After Mr. Verklin extolled the virtues of his recent merger of Carat and its digital network Carat Fusion, Ms. Hendra talked up Ogilvy's structure, including the fact the company had an interactive department, pre-internet, 25 years ago. Ogilvy, she said, is fully integrated.
"Do you buy that?" moderator David Kirkpatrick, an editor at Fortune, asked Mr. Verklin.
"No," he said flatly, arguing that with two separate profit-and-lost statements, it's impossible to manage a client's business.
"What they did a couple months ago, we did awhile ago," Ms. Hendra responded.
You don't have media capabilities, Mr. Verklin charged.
"We have a media company inside Ogilvy called Neo," she fired back, then attacked his earlier charge that Carat is now a creative shop, thanks to the addition of the interactive creatives that formerly lived within Carat Fusion. "You may have a 40-person creative dept. We have an 8,000 person creative department globally."
Mr. Verklin later said, "I would argue the hottest word in the media business today is an old idea: media mix. ... The typical Carat media plan today is more complicated, has way more components, more touch points, than ever before."
A neutral line
Sitting between the two, the third panelist, Rishad Tobaccowala, deftly toed a neutral line: "Jack Klues would never work for Lee Clow, and Lee Clow would never work for Jack Klues. And people need both."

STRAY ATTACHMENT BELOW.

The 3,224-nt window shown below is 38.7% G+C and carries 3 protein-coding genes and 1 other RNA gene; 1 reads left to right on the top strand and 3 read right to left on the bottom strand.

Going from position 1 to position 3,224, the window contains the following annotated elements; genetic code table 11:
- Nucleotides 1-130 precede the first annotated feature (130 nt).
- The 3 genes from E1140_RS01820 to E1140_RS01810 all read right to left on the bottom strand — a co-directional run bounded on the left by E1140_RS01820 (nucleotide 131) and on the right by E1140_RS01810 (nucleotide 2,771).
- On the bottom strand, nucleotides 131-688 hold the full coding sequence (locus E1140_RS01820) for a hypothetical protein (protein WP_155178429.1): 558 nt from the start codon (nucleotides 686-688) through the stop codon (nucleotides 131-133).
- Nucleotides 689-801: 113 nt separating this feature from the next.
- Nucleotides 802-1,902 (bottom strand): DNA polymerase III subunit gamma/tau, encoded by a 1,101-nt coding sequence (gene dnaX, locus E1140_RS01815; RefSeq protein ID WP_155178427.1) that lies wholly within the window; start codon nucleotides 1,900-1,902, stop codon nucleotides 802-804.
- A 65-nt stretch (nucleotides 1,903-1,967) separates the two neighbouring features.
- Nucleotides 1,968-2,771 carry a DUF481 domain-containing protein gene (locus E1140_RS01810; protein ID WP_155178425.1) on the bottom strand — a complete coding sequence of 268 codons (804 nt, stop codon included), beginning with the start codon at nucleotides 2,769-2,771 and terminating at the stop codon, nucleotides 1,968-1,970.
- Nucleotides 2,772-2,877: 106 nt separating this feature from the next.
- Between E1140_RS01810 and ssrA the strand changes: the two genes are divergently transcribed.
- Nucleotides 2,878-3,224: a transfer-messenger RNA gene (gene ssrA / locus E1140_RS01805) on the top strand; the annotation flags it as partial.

Both models can work, he said. It's the team with disproportionate talent that wins. Mr. Tobaccowala also pointed out the potential conflict of media companies being charged with buying media at a time when unpaid media is becoming more important.
"The reality of it is people will always be analog," he said. "Everyone is thinking about different organizational structures, and because people are analog, they're going to fight over power and money. It's not going to change just because it's web 37.5."
The IAB's Mixx conference is an annual event held during the first two days of Advertising Week in New York. IAB CEO Randall Rothenberg kicked off the event noting that interactive media spending had hit a record high for the first six months of the year, up 26.8% from the same period last year to $10 billion.